After giving the Nobel Peace Prize to President Obama last year, the Norwegian Peace Prize Committee may opt for a more conventional winner this Friday.
Official White House Photo by Pete Souza
The Norwegian Peace Prize committee has a dilemma this year: how to top last year’s surprise award to President Obama.
The prize aroused criticism for being awarded just nine months into Mr. Obama's presidential term and while the US was heavily engaged in two military campaigns in Afghanistan and Iraq. The committee granted him the prize for his “extraordinary efforts to strengthen international diplomacy and cooperation between peoples.”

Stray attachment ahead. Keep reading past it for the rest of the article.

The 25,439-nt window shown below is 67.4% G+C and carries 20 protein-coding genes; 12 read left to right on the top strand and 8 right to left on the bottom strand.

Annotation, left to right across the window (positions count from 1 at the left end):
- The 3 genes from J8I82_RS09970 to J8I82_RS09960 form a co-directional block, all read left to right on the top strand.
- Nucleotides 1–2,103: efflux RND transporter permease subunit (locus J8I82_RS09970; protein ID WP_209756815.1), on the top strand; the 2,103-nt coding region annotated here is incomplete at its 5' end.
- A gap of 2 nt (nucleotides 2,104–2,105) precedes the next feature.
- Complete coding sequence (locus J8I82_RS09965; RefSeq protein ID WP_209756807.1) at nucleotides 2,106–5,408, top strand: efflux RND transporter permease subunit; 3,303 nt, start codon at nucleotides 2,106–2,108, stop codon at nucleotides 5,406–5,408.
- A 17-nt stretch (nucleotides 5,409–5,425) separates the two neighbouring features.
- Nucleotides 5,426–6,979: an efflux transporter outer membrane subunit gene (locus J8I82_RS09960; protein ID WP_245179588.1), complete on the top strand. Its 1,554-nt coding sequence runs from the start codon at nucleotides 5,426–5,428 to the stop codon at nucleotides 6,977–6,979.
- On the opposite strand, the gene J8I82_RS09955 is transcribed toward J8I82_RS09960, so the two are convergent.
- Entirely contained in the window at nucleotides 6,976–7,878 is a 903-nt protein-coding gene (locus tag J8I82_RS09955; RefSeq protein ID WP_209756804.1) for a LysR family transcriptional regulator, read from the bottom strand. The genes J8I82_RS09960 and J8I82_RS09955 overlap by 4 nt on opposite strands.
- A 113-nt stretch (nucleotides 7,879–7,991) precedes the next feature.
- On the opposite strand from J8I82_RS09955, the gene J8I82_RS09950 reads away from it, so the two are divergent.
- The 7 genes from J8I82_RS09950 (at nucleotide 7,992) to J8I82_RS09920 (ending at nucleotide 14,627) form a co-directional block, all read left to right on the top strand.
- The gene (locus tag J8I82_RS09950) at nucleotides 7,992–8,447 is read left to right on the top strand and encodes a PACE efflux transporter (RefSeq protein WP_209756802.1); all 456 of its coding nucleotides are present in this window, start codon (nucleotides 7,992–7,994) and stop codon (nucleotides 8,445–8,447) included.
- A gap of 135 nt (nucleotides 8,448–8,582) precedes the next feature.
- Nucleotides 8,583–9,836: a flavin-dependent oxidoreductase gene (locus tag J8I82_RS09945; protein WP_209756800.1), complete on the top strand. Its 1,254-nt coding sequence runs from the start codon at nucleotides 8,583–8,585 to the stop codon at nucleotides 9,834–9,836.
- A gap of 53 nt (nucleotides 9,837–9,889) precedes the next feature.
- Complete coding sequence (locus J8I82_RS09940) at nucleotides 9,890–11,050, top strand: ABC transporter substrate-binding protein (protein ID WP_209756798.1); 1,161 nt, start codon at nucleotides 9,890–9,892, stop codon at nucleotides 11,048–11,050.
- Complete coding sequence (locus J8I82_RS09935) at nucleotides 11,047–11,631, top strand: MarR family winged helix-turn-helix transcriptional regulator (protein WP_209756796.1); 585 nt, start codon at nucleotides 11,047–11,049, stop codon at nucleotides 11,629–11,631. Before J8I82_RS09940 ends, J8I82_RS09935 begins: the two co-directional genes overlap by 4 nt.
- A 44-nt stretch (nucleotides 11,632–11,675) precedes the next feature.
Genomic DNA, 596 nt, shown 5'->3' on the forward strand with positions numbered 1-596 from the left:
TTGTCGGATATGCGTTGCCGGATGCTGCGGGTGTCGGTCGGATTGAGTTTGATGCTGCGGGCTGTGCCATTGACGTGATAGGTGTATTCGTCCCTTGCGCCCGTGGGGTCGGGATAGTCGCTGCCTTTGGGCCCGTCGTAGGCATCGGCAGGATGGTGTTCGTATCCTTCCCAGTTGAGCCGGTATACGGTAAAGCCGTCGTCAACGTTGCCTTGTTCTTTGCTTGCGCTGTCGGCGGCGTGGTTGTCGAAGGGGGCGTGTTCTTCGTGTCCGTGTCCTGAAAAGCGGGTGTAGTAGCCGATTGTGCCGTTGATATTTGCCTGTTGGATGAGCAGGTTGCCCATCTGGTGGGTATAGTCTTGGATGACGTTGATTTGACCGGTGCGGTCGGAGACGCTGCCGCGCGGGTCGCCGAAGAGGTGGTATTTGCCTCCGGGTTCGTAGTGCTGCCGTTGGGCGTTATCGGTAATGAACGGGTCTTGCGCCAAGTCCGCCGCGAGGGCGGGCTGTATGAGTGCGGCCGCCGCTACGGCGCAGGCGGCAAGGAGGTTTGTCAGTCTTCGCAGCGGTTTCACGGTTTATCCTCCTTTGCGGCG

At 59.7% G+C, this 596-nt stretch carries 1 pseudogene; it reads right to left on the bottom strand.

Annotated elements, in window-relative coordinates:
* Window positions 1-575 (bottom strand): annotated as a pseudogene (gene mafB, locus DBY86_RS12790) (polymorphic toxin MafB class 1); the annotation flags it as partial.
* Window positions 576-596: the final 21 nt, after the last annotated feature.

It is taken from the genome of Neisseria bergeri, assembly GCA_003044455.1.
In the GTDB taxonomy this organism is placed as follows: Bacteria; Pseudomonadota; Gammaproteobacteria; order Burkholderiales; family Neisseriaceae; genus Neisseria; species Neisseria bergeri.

The controversial selection will probably compel the committee go for a more traditional choice on Friday – such as human rights campaigner or pro-democracy organization – which could have an impact on the political process, according to Kristian Berg Harpviken, director at the Peace Research Institute Oslo.
“In some ways it has put them in a dilemma,” says Mr. Harpviken. “They have to be attentive to the risk of how a similar prize that presents criticism would affect the reputation of the prize.”
“It doesn’t necessarily suggest a safer candidate that demands worldwide consensus, but a candidate that more likely represents what the Nobel Peace Prize represents,” he says.
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